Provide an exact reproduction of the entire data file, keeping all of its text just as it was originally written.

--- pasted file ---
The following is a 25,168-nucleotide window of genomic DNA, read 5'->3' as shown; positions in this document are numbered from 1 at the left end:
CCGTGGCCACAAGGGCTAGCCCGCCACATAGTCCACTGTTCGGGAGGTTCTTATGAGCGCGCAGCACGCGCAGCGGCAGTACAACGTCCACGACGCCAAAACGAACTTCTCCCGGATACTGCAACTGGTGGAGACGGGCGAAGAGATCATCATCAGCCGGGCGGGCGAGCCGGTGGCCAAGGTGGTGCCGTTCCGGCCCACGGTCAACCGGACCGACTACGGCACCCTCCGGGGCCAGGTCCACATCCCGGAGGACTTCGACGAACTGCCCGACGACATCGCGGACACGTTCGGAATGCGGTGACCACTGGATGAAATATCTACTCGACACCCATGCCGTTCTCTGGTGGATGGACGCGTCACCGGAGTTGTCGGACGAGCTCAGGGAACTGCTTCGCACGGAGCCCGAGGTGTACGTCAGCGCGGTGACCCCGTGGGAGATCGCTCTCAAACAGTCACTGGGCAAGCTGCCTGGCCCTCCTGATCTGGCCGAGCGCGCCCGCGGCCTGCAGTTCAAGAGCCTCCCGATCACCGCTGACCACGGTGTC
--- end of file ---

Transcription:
The following is a 25,168-nucleotide window of genomic DNA, read 5'->3' as shown; positions in this document are numbered from 1 at the left end:
CCGTGGCCACAAGGGCTAGCCCGCCACATAGTCCACTGTTCGGGAGGTTCTTATGAGCGCGCAGCACGCGCAGCGGCAGTACAACGTCCACGACGCCAAAACGAACTTCTCCCGGATACTGCAACTGGTGGAGACGGGCGAAGAGATCATCATCAGCCGGGCGGGCGAGCCGGTGGCCAAGGTGGTGCCGTTCCGGCCCACGGTCAACCGGACCGACTACGGCACCCTCCGGGGCCAGGTCCACATCCCGGAGGACTTCGACGAACTGCCCGACGACATCGCGGACACGTTCGGAATGCGGTGACCACTGGATGAAATATCTACTCGACACCCATGCCGTTCTCTGGTGGATGGACGCGTCACCGGAGTTGTCGGACGAGCTCAGGGAACTGCTTCGCACGGAGCCCGAGGTGTACGTCAGCGCGGTGACCCCGTGGGAGATCGCTCTCAAACAGTCACTGGGCAAGCTGCCTGGCCCTCCTGATCTGGCCGAGCGCGCCCGCGGCCTGCAGTTCAAGAGCCTCCCGATCACCGCTGACCACGGTGTC